Tracking Symptoms: Not As Beneficial as I Had Hoped

With the hip pain I have been experiencing lately, I thought it was a good idea to begin documenting my symptoms somewhere. I have this huge problem of completely forgetting about symptoms if I am not experiencing them at the appointments. So, I started using an app called Rheumatoid Arthritis Diary. I like that you can add your symptom intensity, make comments, describe your symptoms and pain, log triggers, exercise, medications and treatments, and test procedures. You can even email it to yourself and print it out for appointments.

When I left for my appointment with my hip doctor yesterday morning, I was so proud of myself for having everything in print. I circled a few things that I really felt were necessary to discuss. I felt confident that this time I wouldn’t forget anything. I would finally be able to give a full description of how I have been feeling. Unfortunately, I would have been just as successful going in with a blank memory.  Here’s how the appointment with Barbara went:

B: How are the hips?
C:  Still hurting.
B:  But are they better?
C.  Yes, but the pain has changed.
She listens and has me get up on table as I explain that the pain isn’t limiting my activities other than wiping my energy and they don’t hurt today. (emailing her to complain last week took care of that I guess).
B:  Does this hurt?  (moves my leg)
C:  No.
B:  Does this hurt?
C:  No. (moves leg in another direction)
She continues moving my legs and me answering “no”. Finally she says, “Well, I don’t know what to do for you.”  I was being dismissed.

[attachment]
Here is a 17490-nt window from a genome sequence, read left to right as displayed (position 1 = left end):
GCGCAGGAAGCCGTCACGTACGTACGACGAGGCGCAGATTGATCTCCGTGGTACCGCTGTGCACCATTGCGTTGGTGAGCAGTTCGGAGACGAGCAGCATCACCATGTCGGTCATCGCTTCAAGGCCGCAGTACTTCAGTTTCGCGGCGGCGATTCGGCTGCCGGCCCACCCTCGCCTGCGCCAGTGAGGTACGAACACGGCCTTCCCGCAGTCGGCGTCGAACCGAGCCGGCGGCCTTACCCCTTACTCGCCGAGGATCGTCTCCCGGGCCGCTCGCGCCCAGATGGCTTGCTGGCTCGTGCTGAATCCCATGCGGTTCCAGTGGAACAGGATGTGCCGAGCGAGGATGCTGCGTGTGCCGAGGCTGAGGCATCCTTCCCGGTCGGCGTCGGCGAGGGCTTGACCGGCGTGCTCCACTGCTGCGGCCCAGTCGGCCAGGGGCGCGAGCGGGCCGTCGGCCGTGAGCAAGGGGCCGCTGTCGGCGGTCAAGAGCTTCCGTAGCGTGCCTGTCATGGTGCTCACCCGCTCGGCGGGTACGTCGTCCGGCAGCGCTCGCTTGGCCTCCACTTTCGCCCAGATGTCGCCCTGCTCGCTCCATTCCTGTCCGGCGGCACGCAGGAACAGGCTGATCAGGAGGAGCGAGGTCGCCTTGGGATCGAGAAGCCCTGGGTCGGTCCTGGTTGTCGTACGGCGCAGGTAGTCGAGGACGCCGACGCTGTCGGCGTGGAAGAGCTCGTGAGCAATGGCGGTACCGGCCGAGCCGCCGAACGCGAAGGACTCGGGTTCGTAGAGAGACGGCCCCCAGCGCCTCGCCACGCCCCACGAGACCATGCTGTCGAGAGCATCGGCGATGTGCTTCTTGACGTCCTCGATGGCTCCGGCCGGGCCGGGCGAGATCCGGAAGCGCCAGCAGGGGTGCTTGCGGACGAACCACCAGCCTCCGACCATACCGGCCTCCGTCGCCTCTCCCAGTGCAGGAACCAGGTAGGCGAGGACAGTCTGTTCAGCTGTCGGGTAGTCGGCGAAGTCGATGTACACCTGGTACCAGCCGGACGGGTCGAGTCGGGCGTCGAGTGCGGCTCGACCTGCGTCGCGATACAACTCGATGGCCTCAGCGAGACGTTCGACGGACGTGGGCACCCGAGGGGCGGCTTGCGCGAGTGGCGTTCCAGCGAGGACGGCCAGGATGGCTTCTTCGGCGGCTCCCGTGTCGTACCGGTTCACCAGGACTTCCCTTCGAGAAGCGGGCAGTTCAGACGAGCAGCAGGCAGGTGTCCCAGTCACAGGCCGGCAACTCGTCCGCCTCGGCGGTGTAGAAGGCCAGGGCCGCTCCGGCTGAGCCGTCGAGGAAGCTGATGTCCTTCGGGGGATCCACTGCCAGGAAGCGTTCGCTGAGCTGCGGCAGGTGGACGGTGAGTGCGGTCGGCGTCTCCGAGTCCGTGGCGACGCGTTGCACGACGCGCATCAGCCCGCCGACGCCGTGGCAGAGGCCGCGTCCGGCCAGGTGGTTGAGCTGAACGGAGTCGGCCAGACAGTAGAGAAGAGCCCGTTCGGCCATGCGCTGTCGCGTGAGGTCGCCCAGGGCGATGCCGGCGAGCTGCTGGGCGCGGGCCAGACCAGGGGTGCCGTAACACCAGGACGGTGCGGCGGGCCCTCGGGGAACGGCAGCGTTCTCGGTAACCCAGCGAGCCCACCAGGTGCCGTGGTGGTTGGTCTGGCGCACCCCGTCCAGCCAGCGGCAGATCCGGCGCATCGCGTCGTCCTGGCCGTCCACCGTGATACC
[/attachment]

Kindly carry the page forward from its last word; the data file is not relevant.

I don’t really know how to explain the pain I have been feeling. It moves around and can be very mild or very intense. I felt like an impostor sitting there. All the sudden I forgot all my notes and felt like I had made all this crap up in my head. I panicked. “There isn’t anything they can do to help me.”  I started crying. I mean really crying….hard.

Again, this is why I love Barbara. She stopped, took a deep breathe and explained that my rheumy asked her to do a specific job and she did it.  She then gave me a big hug and asked if I would like something for the pain at night. “Yes, please.”

I left and tried to reschedule my November appointment with my rheumy for sooner but there wasn’t anything. The receptionist wanted to know if she could leave a message with the doctor and the tears came again. “No, I can’t control myself to talk about it now.  I’ll email her.”  All in all, a disappointing morning. However, the pain is gone for now.

Lesson for me:  Complain about the pain more often and maybe it will just disappear.

One thought on “Tracking Symptoms: Not As Beneficial as I Had Hoped

  1. Yeah. Tools only help if you remember to use them. Have you ever thought of bringing someone – family, friend – to appointments with you? They can help with moral support and remembering things you forget. At least until it becomes more of a routine for you to pull out your reports.


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